The first voluntary market for carbon removal

Puro.earth allows companies to buy and sell CO2 removal certificates. It underwent development in the Committed community.

Stopping carbon emissions is good; but also removing carbon emissions from the atmosphere is required. There are various ways to capture and store CO2, but many methods are time-consuming and hard to verify. Puro.earth can be the solution. It is the world’s first voluntary carbon removal marketplace, and it underwent significant development in the Committed community.

Puro.earth is a market for CO2 Removal Certificates (CORCs). A company can use the platform to supply CORCs through proven methods to remove carbon, or buy certificates to meet their sustainability goals

“I pitched an idea about a business-to-business marketplace for negative emissions to Fortum,” says Puro.earth Co-Founder Antti Vihavainen. “We started working with Fortum’s venture team, but learned that Committed was also considering something similar, so Fortum brought us in to the Committed community.”

Refining ideas in Committed

The idea behind Committed is to find concrete cases where the different partners can contribute their expertise. Members St1, TietoEVRY and Wärtsilä joined Fortum to consider how best to develop the idea.

“The Committed philosophy is to challenge and improve ideas, not to shoot them down,” explains Jussi Laine of Demos Helsinki. “Someone brings an immature idea to the table and everyone develops it so it can go to the market.”

The Committed members contributed their ideas and suggestions as well as how they could best contribute. Soon the initiative was launched on its own and in the spring of 2019 twenty-two companies from six countries joined.

Removing CO2, not limiting it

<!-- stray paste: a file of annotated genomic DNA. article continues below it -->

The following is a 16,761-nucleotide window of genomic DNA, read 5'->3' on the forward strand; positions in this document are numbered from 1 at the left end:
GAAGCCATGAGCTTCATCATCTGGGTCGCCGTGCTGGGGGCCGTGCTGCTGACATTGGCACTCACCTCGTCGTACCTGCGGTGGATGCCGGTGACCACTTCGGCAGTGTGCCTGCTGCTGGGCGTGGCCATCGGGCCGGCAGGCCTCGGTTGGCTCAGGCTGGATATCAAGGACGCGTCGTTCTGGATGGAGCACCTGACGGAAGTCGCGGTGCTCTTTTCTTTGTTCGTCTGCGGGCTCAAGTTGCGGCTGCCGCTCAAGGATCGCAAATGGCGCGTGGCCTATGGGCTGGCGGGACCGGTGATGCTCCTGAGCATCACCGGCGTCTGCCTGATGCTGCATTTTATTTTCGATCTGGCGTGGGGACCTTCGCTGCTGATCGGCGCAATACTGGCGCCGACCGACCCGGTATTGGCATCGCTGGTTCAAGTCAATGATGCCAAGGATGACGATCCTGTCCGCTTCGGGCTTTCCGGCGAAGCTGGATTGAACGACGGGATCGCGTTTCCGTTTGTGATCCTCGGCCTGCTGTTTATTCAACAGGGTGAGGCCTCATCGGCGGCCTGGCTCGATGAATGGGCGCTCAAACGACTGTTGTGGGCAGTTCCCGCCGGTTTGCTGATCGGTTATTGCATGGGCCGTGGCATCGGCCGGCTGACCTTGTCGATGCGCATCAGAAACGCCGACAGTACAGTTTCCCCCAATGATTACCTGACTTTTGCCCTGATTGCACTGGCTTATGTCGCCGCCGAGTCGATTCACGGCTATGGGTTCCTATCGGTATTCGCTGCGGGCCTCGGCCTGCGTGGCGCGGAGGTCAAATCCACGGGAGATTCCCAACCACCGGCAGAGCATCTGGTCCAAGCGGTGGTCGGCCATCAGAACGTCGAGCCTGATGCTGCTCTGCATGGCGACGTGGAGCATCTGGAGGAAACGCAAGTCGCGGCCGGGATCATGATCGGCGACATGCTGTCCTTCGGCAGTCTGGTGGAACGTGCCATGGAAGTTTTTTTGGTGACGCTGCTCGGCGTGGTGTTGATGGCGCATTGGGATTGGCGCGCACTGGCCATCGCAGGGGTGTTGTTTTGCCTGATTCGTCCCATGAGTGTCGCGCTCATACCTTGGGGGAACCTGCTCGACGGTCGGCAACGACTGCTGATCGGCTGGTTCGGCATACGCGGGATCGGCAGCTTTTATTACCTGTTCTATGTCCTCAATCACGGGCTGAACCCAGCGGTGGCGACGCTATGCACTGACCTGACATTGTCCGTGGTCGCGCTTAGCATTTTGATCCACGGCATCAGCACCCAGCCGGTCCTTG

“We had looked at about twenty different carbon removal methodologies and decided on three: biochar, carbonated building elements and wooden building elements,” Vihavainen says. “They are available today.”

Biochar is a charcoal-like substance created by burning agricultural or forestry waste. It is stable and can last thousands of years, locking away the carbon inside. Concrete cured with CO2 is an example of a carbonated building element, while wooden parts of buildings sequester carbon as well.

“Committed’s mission is to speed up the energy transition to sustainable energy,” puts in Laine. “To meet the goal of keeping global warming under 1.5 degrees we need to create a closed loop system for CO2 or to remove emissions by making them more valuable sequestered. The Emissions Trading System still allows emissions; it only caps them. Puro.earth, on the other hand, is a market that removes emissions.”

The future of the market

There is an increasing demand for verifiable ways to capture and store emissions. A number of high-profile companies have pledged to become carbon neutral or even carbon negative. One of the biggest is Microsoft, who is removing one million tons of carbon from the environment in their 2021 fiscal year alone.

“The carbon removal market is about to go into orbit,” Vihavainen says. “People will watch the pioneers, like us and Microsoft, and they will see the huge due diligence we have done to make sure the process works. Right now the transaction volume is low, but I believe we will see a big change within six months.”

David J. Cord

david@davidjcord.com
http://www.davidjcord.com/